The VW mk4 fuel filler door only pops open 1cm when you press the button to open the "gas cap" door. This makes it harder to open and could cause fingernail scratches on the paint. Fingernail scratches are also common on the cabin door handle, ashtray, or radio knobs. While removing the fuel vent (only for diesel cars, NOT for gas cars, do not attempt to remove the fuel vent on a gas car!) I modified the spring so that the door pops open 2-3 inches.
There are 2 springs on the door. Under the solenoid shaft (when you press the fuel door release button this retracts) there's a spring that pushes the door open. The other spring holds the door full open but creates resistance to opening the door even a little. By bending the "push open" spring to increase its force and the "hold open" spring to reduce its force, the door opens much more when you press the button but still holds in the full open position when you open it all the way. If you don't care that the door snaps to the full open position then remove the "hold open" spring and see how you like it.
Remove the fuel filler door assembly, 1x T20 torx screw. Put a clean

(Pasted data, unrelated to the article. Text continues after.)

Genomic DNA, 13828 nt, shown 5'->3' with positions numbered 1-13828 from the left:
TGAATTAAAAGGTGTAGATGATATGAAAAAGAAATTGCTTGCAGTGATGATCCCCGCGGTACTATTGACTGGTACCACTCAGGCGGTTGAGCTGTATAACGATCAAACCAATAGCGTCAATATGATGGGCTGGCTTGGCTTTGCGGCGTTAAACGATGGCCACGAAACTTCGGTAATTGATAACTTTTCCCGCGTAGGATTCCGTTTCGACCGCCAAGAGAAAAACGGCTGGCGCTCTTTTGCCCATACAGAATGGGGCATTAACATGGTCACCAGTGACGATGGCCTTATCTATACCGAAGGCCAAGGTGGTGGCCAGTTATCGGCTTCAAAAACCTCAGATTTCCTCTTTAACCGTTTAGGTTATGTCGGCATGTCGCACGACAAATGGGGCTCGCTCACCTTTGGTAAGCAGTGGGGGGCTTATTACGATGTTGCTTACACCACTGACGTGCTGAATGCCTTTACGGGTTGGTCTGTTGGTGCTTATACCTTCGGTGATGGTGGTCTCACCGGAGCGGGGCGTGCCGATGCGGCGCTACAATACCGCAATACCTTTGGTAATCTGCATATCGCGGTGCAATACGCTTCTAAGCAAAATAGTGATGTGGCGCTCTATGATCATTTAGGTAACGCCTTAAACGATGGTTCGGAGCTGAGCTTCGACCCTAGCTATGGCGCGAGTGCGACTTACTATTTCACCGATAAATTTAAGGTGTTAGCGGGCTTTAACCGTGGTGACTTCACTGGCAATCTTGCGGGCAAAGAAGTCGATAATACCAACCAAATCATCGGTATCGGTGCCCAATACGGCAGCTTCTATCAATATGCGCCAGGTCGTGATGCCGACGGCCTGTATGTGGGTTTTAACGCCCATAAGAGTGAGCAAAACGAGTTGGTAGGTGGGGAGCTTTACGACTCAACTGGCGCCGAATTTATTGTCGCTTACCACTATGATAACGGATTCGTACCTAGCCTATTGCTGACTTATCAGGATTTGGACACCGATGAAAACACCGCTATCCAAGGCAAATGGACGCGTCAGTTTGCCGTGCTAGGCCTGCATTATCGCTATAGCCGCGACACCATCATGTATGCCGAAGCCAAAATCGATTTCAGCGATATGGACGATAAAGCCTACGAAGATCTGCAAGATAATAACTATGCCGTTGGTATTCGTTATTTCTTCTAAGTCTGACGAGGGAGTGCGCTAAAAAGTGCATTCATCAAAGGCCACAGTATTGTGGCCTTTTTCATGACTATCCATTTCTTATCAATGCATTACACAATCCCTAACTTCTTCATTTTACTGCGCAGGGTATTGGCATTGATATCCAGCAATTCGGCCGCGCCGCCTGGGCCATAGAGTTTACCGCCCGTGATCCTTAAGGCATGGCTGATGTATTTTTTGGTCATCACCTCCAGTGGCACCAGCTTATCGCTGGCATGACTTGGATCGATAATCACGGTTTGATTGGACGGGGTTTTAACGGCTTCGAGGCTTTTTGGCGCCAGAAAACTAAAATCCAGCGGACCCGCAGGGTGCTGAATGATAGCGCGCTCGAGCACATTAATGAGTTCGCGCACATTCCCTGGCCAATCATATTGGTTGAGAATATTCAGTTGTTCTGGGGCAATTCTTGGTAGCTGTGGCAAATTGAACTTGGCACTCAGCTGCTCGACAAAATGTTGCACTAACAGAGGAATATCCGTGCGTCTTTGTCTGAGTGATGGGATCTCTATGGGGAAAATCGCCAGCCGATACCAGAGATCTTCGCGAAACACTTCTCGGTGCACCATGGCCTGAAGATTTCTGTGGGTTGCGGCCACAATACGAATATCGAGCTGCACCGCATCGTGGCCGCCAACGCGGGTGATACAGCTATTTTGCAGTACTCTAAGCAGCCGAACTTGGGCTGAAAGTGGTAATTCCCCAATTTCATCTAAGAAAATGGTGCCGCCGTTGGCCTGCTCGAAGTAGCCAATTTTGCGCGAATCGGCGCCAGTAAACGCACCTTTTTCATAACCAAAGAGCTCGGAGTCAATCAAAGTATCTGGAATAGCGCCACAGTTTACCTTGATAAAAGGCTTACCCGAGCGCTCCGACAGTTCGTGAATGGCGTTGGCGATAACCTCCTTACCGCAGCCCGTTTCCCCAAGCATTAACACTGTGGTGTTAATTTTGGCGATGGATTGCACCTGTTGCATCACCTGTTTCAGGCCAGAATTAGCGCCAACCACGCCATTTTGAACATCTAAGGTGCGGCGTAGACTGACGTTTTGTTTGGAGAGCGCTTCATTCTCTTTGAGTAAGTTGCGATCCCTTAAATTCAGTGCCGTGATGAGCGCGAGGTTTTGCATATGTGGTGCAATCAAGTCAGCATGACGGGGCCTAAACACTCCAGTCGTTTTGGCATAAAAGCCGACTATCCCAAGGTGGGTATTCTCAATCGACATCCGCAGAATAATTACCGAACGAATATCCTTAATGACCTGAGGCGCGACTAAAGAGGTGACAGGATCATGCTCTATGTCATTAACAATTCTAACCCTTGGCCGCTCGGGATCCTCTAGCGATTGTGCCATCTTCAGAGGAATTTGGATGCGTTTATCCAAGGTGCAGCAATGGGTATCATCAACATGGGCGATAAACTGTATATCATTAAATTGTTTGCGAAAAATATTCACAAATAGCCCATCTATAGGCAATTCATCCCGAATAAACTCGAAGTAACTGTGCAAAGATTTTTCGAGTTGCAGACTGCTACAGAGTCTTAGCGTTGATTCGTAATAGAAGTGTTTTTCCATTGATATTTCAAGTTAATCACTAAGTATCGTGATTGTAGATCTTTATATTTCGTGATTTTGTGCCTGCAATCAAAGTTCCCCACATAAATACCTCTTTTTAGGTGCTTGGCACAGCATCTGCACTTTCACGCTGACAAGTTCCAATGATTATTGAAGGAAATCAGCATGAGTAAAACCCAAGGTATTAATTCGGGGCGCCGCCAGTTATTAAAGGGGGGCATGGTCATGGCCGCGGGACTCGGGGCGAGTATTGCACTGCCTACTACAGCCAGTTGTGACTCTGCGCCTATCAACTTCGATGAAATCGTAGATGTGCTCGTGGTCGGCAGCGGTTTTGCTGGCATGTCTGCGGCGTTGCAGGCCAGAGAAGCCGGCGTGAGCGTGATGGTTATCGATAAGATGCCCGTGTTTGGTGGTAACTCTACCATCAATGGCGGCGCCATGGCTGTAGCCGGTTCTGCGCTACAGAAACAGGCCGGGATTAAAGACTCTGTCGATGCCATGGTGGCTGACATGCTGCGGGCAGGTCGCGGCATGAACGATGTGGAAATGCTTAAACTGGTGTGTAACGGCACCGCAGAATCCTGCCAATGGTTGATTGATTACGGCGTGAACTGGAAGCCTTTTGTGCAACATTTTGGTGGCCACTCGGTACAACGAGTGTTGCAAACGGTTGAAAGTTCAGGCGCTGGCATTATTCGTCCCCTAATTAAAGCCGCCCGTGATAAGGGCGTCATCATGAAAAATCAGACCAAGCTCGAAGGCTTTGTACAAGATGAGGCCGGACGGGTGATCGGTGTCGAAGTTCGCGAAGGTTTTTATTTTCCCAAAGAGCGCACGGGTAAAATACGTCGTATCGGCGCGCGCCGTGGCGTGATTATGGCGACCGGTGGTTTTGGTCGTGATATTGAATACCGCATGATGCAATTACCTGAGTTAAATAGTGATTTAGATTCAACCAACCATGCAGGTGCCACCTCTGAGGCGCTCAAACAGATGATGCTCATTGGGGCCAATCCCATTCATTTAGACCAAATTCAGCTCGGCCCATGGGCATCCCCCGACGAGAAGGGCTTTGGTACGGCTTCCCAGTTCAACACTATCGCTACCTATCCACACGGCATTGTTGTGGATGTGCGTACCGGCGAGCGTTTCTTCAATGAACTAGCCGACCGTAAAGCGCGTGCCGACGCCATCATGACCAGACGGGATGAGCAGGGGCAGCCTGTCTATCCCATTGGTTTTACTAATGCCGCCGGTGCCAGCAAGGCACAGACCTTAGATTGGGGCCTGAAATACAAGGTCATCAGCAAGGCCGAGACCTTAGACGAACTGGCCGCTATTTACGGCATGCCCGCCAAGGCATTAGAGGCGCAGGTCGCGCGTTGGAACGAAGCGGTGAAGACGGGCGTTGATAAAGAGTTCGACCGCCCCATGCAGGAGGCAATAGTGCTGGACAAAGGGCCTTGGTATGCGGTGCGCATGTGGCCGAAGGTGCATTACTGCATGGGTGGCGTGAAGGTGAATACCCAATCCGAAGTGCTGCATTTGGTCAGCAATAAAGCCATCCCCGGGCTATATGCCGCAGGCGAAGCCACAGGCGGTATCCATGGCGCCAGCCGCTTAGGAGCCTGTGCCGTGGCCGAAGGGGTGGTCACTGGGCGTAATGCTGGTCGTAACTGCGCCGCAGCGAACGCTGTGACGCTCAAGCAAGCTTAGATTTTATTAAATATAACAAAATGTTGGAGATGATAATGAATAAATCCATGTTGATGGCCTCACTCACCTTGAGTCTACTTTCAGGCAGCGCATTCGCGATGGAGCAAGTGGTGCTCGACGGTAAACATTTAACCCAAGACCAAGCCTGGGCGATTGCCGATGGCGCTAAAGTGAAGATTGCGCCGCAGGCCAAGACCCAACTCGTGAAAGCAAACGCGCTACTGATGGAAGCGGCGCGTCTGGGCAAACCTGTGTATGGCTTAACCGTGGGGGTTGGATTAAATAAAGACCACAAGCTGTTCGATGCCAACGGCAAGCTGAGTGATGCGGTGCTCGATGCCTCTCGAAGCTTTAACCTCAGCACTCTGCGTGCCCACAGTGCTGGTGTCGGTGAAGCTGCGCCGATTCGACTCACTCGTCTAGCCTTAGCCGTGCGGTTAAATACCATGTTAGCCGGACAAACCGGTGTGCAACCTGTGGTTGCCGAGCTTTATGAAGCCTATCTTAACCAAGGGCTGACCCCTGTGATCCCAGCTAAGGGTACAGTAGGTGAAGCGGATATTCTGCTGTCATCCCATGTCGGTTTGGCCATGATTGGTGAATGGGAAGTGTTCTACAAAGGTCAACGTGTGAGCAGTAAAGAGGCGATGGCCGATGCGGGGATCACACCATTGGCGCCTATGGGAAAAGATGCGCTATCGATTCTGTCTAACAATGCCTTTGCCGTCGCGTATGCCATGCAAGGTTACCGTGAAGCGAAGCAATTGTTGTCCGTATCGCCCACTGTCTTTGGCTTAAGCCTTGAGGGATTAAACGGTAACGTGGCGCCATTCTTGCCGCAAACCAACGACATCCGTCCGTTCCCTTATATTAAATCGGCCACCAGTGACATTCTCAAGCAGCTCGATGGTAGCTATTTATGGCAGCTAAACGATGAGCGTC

paper towel in the filler neck so that dirt on the back of the assembly doesn't
fall into the fuel tank. Then pivot the black assembly out and to the right
pull it a little to the left to clear the right side hinge. This will let
you remove the fuel door assembly from the car.
Remove the latch strike to increase the force of the "push
open" spring by bending it out. Use a thin pry and push the spring in
before pulling it out to release the middle piece of the spring.
The "hold open" spring is behind the hinge of the filler door
assembly. Remove the door by prying the plastic door pivot out.
Don't try to pry the spring out first because you might break the plastic
door. The spring is shaped like a S. If you hold it to the side it looks like a
N or 2! If you don't care that the door stays full open then remove the
spring, reassemble, and see how you like it.
If you want the door to stay open, flatten the spring to reduce its force and replace. Use a screwdriver to push it onto the rib perches during installation. However, the "hold open" spring still prevented the filler door from opening much so I flattened it more. Unfortunately, not enough pressure caused it to pop off its perch and not function. To solve this, I used a dremel to cut a groove in the 3 ribs that are the spring's perch. Without the grooves, the spring would click and pop off the perch when the door was closed. With the grooves, the spring was held securely.
make sure that the spring is bent so that it makes contact with all 3 rib spring
perches. If it's at an angle the spring isn't seated on all the perches
and it encourages the spring to pop off.
A dremel cutting disk with an extension through the latch hole of the assembly cut
the grooves at the correct angle.
Here is a side view. By cutting a groove in the rib, it holds the
spring and prevents it from popping out because of less spring pressure.
Final result - much easier to open the door!
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